Q: “More and more I am seeing the phrase ‘gold sputtered diaphragm’ with microphones. What’s the benefit of this?”
A: This is kind of a funny one to us. Gold is an extremely effective conductor of electricity, which is why you sometimes see it added to audio and video connectors. Sputtering is a technique for applying a molecular layer of atoms to a surface. A gold sputtered diaphragm therefore has a very thin layer of gold on its surface, which makes the surface a much better electrical conductor. The conductivity of the diaphragm surface is important to the manufacturing of condenser microphone capsules. By sputtering gold on the surface of some strong and lightweight material the diaphragm can remain very rigid, yet very agile in terms of being able to be quickly moved by small and/or sudden air movements (i.e. transients); and remain very efficient electrically, all of which are important for accuracy over a wide range of audio dynamics. Gold sputtered diaphragms have been around for many years, and in general are considered an essential part of any high quality condenser capsule. It has only become a marketing term in the last few years. In fact, it is because it’s essential and pretty much a given in condenser diaphragm manufacturing that most of the “old guard” mic manufacturers (AKG, Neumann, etc.) haven’t really talked about it until more recently as it has become somewhat of a catch phrase.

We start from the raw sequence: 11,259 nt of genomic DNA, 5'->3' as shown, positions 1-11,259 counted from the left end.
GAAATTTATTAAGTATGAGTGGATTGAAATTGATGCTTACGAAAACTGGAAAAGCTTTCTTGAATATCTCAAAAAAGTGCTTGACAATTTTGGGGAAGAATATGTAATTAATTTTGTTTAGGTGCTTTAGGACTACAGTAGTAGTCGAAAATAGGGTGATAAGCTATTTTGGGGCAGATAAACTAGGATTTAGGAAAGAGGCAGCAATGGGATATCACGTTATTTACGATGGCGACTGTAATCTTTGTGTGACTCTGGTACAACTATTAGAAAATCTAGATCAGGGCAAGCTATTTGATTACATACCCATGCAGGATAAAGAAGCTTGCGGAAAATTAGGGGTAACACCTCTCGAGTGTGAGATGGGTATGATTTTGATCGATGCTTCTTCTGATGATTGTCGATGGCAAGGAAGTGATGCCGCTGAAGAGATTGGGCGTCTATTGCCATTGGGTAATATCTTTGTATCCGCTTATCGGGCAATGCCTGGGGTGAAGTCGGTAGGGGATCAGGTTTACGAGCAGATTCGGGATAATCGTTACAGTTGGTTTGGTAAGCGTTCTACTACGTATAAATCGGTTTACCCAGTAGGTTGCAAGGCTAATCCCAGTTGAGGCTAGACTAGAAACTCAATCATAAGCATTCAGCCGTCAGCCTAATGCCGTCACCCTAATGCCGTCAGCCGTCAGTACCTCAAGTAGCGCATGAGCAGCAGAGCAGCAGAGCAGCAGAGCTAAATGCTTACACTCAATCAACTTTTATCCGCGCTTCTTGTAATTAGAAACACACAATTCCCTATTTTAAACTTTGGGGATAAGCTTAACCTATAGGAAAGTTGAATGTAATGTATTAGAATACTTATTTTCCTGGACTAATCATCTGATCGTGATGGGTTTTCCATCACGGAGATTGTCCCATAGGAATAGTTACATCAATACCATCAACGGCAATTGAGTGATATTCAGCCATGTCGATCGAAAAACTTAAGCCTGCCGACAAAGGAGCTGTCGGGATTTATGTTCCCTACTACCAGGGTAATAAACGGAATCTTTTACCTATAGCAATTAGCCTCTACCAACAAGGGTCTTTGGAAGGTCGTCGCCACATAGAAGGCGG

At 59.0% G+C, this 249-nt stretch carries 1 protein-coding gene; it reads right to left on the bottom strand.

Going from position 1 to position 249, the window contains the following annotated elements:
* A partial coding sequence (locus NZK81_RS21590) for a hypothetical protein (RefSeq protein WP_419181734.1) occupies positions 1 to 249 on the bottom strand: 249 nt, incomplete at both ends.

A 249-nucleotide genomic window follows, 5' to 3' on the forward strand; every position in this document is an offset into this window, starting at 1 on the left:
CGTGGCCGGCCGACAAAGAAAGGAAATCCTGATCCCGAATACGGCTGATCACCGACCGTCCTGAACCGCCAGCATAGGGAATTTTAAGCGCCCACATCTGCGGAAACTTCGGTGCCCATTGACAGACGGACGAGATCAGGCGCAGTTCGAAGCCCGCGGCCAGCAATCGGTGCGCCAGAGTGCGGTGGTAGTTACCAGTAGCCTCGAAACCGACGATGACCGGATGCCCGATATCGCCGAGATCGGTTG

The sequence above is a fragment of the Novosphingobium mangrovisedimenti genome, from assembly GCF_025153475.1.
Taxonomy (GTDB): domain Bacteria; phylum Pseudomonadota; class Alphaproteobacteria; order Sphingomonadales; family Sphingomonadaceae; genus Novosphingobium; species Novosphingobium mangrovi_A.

In short, it’s not unusual. It’s essential. Therefore it really doesn’t mean much in terms of distinguishing one high quality product from another. Consequently we sort of smile when we hear manufacturers making a big deal about this.